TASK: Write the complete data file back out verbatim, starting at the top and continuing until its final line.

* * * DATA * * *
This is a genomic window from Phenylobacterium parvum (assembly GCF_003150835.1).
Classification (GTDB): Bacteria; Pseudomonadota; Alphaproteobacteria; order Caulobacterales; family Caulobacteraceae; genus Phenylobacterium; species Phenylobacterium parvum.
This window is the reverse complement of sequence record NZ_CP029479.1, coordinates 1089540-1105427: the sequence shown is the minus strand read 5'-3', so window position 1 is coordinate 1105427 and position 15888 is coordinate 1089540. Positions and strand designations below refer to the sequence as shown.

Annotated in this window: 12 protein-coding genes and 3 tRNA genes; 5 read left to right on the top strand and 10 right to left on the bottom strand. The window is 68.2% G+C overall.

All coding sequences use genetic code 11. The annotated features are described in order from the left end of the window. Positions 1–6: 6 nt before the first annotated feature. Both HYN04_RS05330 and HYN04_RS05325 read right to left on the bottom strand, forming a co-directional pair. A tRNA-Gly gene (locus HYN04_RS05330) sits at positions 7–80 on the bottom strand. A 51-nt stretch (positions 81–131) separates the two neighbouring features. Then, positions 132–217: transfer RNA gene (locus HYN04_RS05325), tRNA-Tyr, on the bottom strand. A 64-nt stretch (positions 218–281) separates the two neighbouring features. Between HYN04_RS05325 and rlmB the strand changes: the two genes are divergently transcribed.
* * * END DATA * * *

This is a genomic window from Phenylobacterium parvum (assembly GCF_003150835.1).
Classification (GTDB): Bacteria; Pseudomonadota; Alphaproteobacteria; order Caulobacterales; family Caulobacteraceae; genus Phenylobacterium; species Phenylobacterium parvum.
This window is the reverse complement of sequence record NZ_CP029479.1, coordinates 1089540-1105427: the sequence shown is the minus strand read 5'-3', so window position 1 is coordinate 1105427 and position 15888 is coordinate 1089540. Positions and strand designations below refer to the sequence as shown.

Annotated in this window: 12 protein-coding genes and 3 tRNA genes; 5 read left to right on the top strand and 10 right to left on the bottom strand. The window is 68.2% G+C overall.

All coding sequences use genetic code 11. The annotated features are described in order from the left end of the window. Positions 1–6: 6 nt before the first annotated feature. Both HYN04_RS05330 and HYN04_RS05325 read right to left on the bottom strand, forming a co-directional pair. A tRNA-Gly gene (locus HYN04_RS05330) sits at positions 7–80 on the bottom strand. A 51-nt stretch (positions 81–131) separates the two neighbouring features. Then, positions 132–217: transfer RNA gene (locus HYN04_RS05325), tRNA-Tyr, on the bottom strand. A 64-nt stretch (positions 218–281) separates the two neighbouring features. Between HYN04_RS05325 and rlmB the strand changes: the two genes are divergently transcribed.